Northern Ireland: I carried out patrols throughout South Armagh (Armagh County) known as Orchard Country to the world but commonly referred to as 'Bandit Country' to those that served there. These patrols took us close to the border with the Republic of Ireland. On one occasion the patrol base of Bessbrook Mill was mortared 3 days after I left. I was part of a protective cordon that was tasked with setting up and providing defense during the rebuilding and strengthening of the watch towers in and around Crossmaglenn. On that task, I heard an explosion while in a covert operations location. Later we were told that the IRA had murdered a Judge as well as his wife. Several years later during another tour they struck again at the exact same location. IRA groups were known as Active Service Units (ASUs) by us operating in Northern Ireland. While on this tour Provisional Irish Republic Army (PIRA) & Irish National Liberation Army (INLA) were feuding and doing tit for tat killings against one another. We were all pretty happy with that as it kept them busy and not attacking our forces. My first tour only lasted 3 months as the regiment then got posted to Catterick in North Yorkshire. Although short and relevantly uneventful, it was none the less an exciting tour and experience for a young 18 year old soldier.

CPL A. Steventon, British Army
252 Provost Company (Volunteers)
Royal Military Police
Hameln, Hannover, Sennelager, Paderborn, West Germany
Participated in Exercises Keystone & Keyflight in 1987 & 1988.

BAOR: I performed Provost operations in West Germany and some Police work mainly RTA accidents. I also performed border patrol along Berlin Wall and saw East German NVA troops and Soviet troops regularly. My main job was convoy movements. I used to sign up routes to get ALL the BAOR troops to the battle front or FEBA as we called it and to Brigade HQ's, rendezvous points etc. We set up TP's (traffic posts) IP's (info Posts) BDE HQ (Brigade HQ's) etc. We also secured areas in the infantry role using GPMG, SLR, SMG and Browning 9mm. I got the chance to work alongside US aggressor forces on enemy evade and capture exercises near Nordhausen. We captured them and handed over to intel for interrogation.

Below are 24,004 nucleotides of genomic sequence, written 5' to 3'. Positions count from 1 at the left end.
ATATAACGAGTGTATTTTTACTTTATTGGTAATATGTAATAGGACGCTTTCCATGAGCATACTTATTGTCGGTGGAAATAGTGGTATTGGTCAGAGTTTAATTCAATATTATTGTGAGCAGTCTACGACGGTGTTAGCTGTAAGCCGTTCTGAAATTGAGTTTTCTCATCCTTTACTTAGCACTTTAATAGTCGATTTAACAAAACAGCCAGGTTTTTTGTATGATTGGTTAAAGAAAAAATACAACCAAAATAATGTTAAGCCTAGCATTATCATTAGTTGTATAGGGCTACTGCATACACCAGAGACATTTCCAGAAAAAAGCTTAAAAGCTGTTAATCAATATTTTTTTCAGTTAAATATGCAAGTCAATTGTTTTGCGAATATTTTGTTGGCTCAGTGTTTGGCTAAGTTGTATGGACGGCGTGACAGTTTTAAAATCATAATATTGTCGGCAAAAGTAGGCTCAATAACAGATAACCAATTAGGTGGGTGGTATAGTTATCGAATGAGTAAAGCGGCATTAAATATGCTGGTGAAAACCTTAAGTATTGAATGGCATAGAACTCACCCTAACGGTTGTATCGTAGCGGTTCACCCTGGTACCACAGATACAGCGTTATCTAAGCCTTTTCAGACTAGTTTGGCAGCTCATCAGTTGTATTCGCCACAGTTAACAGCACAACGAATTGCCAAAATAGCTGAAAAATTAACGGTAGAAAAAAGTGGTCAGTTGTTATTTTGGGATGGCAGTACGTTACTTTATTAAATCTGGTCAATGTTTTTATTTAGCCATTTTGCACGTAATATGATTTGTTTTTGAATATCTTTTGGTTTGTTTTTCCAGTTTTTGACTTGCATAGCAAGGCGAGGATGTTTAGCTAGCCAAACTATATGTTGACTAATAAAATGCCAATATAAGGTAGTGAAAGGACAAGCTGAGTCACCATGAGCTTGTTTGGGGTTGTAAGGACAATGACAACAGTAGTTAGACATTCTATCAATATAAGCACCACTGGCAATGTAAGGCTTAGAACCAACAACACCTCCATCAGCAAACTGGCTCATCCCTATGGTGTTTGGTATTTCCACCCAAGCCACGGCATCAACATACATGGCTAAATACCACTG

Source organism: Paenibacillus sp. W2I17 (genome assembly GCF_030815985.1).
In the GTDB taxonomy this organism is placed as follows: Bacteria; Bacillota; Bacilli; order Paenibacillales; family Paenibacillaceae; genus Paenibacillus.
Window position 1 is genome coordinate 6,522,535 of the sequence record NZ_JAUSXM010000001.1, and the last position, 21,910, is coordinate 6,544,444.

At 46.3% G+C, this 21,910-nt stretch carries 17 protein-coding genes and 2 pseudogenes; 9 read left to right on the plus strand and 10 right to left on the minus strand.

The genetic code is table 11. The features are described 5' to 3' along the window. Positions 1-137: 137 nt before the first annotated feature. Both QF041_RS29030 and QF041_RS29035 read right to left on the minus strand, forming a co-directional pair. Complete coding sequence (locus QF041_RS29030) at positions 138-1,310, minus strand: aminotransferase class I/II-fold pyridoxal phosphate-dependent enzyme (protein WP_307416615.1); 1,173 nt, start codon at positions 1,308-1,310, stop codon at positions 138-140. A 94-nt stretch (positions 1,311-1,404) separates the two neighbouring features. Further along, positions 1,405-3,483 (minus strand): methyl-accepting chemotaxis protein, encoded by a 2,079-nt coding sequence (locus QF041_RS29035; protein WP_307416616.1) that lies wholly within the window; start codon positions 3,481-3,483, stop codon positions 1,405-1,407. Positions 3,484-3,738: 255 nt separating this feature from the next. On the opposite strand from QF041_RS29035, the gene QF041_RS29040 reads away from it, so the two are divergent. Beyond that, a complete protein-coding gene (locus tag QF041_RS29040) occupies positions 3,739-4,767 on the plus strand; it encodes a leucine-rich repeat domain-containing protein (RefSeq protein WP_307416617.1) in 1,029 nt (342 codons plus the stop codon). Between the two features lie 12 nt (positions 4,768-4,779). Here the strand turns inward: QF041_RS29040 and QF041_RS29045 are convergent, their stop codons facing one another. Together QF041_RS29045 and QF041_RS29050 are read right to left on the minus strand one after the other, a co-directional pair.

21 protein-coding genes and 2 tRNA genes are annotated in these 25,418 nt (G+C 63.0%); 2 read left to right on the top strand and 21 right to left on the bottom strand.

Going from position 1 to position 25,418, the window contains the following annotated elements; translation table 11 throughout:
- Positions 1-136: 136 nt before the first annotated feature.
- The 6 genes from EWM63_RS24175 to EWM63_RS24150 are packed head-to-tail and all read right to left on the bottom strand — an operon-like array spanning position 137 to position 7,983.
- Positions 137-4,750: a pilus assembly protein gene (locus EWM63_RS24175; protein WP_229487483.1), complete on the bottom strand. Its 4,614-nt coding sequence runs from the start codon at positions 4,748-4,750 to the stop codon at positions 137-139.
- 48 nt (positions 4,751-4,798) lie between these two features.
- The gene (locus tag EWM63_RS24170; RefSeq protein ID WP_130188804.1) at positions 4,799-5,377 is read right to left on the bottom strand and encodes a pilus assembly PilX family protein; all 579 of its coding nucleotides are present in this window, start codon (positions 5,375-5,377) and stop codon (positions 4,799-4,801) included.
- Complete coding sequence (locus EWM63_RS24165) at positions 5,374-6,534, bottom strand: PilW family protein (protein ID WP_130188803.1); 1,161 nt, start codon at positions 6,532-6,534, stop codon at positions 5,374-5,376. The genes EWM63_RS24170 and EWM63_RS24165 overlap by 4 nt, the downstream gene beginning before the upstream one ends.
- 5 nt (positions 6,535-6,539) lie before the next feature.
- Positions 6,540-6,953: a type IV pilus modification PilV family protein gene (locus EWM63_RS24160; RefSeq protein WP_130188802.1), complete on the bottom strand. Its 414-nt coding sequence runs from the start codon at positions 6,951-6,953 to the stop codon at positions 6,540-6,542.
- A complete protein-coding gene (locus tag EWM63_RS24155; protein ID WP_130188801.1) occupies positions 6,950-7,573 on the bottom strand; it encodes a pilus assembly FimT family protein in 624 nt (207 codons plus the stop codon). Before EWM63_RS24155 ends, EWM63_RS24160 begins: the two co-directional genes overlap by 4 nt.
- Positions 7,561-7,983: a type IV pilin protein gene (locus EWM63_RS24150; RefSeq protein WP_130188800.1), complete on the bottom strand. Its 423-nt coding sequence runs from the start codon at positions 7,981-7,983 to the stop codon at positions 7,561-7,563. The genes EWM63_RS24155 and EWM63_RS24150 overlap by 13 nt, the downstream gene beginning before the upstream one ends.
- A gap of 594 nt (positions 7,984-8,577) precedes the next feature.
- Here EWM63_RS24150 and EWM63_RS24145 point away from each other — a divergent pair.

I dealt with a fatal road traffic accident in Unter Oldershausen in September when I was on guard duty at a Brigade Headquarters. A Regular Dispatch Rider of the Royal Engineers came to my Information Post (IP) looking for his Brigade HQ. He was fatigued and tired and got his grid reference, he then and drove up the road and was killed instantly by decapitation. I was the first to respond to him following the accident and the last to contact him when he passed away. It has haunted me ever since. It has been nearly 25 years and I've only now found out his name this year, Sapper Dougie Hogg 13th Postal Courier Squadron Royal Engineers 25 years old from Lancaster in Lancashire.

Another assignment I held was to look for Soviet Mission on the Rhine spies (SOXMIS whom used to drive around taking photos for intelligence purposes mainly of troop numbers, vehicles, strength, equipment, movements, locations etc. If we saw them we detained them under a special card we carried and handed over to Intel Corps.

I was nearly killed during an attack by the PIRA in 1988 whilst serving in the Royal Air Force (regular Forces). While in Hereford, the PIRA planted an Improvised Explosive Device (IED) outside of my barracks block but one of my mates found it in the trash can before it could be detonated.